Whistleblowing trial at Central London Employment Tribunal
We represented 2 employees in the Central London Employment Tribunal against a multi billion dollar publishing company.
The employees were salesmen serving the Middle East area, and they discovered sales of software to banks in Syria, Iran and North Korea. This software facilitated international bank transfers between sanctioned banks.
They blew the whistle and resigned after alleged victimisation by the employer. The story was reported by the Wall Street Journal on 1 October 2014, and is summarised below.
UK authorities have been probing past transactions between a division of Anglo-Dutch publisher Reed Elsevier and Iranian banks, to consider whether sanctions may have been breached.
Reed Business Information continued to provide services to banks in Iran after those entities had been put on the HM Treasury sanctions list, according to internal documents seen by the Financial Times. In one instance, the company sold a database subscription to a bank a month after it was placed on the list in 2008.
Several other banks retained access to the database for months after they were added to the list. Internal emails from Reed Business Information show that its staff had advised several banks on alternative ways to pay for their subscriptions and other services because payments were rejected by the company’s bank.
HM Revenue & Customs’ criminal investigation division last month decided to refer a complaint to the UK’s National Crime Agency Economic Crime Command to consider whether financial sanctions were breached, the FT has learnt. The National Crime Agency and HMRC said they could not comment on individual cases.
RBI said it had not been contacted by either HMRC or NCA.
The company reviewed its sanctions policy after managers in July 2013 wrote several emails that demonstrate they were unsure about the legality of some proposed and existing transactions and considered them high risk.
RBI and US-based Accuity – which its parent Reed Elsevier acquired at the end of 2011 – operate together as Accuity and sell databases such as Bankers Almanac. That database allows clients to find and validate bank payment routing data and share their own payment information.
“The product does not contain functionality to execute payment transactions,” a spokesperson for RBI told the FT. Accuity also offers screening tools to help financial institutions comply with sanctions and anti-money laundering compliance programmes.
The email trail suggests that the company as at July last year did not have a systematic procedure in place to decide whether to allow banks access to their product in countries under sanctions.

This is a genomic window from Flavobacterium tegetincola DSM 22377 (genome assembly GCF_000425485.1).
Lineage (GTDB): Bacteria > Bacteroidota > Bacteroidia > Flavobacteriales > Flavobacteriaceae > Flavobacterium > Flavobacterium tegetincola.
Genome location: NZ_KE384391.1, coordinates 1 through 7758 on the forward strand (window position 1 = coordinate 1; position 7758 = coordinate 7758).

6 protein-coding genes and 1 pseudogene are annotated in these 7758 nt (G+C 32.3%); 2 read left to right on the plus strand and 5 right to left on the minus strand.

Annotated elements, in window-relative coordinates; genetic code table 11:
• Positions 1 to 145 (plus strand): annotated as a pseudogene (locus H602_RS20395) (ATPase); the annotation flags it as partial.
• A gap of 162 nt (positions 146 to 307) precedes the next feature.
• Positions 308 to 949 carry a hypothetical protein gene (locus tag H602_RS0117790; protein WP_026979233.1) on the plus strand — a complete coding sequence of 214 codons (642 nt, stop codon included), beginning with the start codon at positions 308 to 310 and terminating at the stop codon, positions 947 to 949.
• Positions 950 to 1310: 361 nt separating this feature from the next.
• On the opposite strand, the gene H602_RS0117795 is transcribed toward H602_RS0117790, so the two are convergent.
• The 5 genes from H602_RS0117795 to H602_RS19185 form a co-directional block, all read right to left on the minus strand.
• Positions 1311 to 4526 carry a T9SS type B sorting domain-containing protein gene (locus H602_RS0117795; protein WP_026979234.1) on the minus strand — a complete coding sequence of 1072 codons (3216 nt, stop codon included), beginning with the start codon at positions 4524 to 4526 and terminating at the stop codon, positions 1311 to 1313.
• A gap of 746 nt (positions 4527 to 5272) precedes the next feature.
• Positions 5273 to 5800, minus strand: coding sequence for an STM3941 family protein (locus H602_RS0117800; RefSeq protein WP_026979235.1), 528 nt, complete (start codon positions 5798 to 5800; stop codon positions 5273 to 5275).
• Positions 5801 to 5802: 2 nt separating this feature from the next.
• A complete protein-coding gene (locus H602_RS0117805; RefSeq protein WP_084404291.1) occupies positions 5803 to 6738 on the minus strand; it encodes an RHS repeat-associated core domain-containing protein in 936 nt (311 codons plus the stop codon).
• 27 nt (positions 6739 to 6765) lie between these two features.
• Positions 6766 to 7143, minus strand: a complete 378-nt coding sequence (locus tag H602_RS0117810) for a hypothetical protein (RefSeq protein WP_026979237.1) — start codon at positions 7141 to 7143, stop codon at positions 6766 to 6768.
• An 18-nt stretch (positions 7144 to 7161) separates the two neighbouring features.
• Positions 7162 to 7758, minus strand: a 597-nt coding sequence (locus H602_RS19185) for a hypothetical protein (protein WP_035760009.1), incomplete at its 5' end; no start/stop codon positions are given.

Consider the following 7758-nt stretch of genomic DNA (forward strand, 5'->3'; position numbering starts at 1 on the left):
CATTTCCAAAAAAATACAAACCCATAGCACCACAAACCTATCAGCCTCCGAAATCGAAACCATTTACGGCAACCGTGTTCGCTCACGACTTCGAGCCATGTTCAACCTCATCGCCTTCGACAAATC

However, a spokesperson for RBI said internal procedures had existed, and were implemented by back-office staff before January this year. In January it issued a policy document on how to comply with sanctions and began a training programme for sales staff. The policy directs its sales staff not to seek out business opportunities in countries under sanctions.
The company sold Bank Melli Iran a subscription to Bankers Almanac shortly after the UK imposed sanctions on the bank in June 2008, according to subscription data reviewed by the Financial Times.
Sales staff attempted to sell a subscription to the Iranian bank, Bank Sepah, more than two years after it was put on the sanctions list in early 2007, the emails show.
A spokesperson for RBI did not dispute the timing of the transactions with the banks but said that contracts with entities under sanctions were terminated “as soon as they became apparent in our screening process”.
The company acknowledged, in response to questions from the FT, that three banks had retained access to Bankers Almanac “beyond the EU’s two-month grace period after they were designated”.
Export Development Bank of Iran retained access for 10 months after designation, Bank Saderat for 11 months, and Sina Bank for five months. “It should be noted that many of the regulations allowed for existing contracts to run on until completed”, a spokesman for RBI said.
The company said that the products consist entirely of publicly available information and that the transactions were worth approximately £30,000.
“External legal counsel has informed us that it is unclear whether these products are even subject to sanctions,” a spokesperson said.
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You can read the original article in the Wall Street Journal here (You need WSJ membership which costs £1 to read the article in full).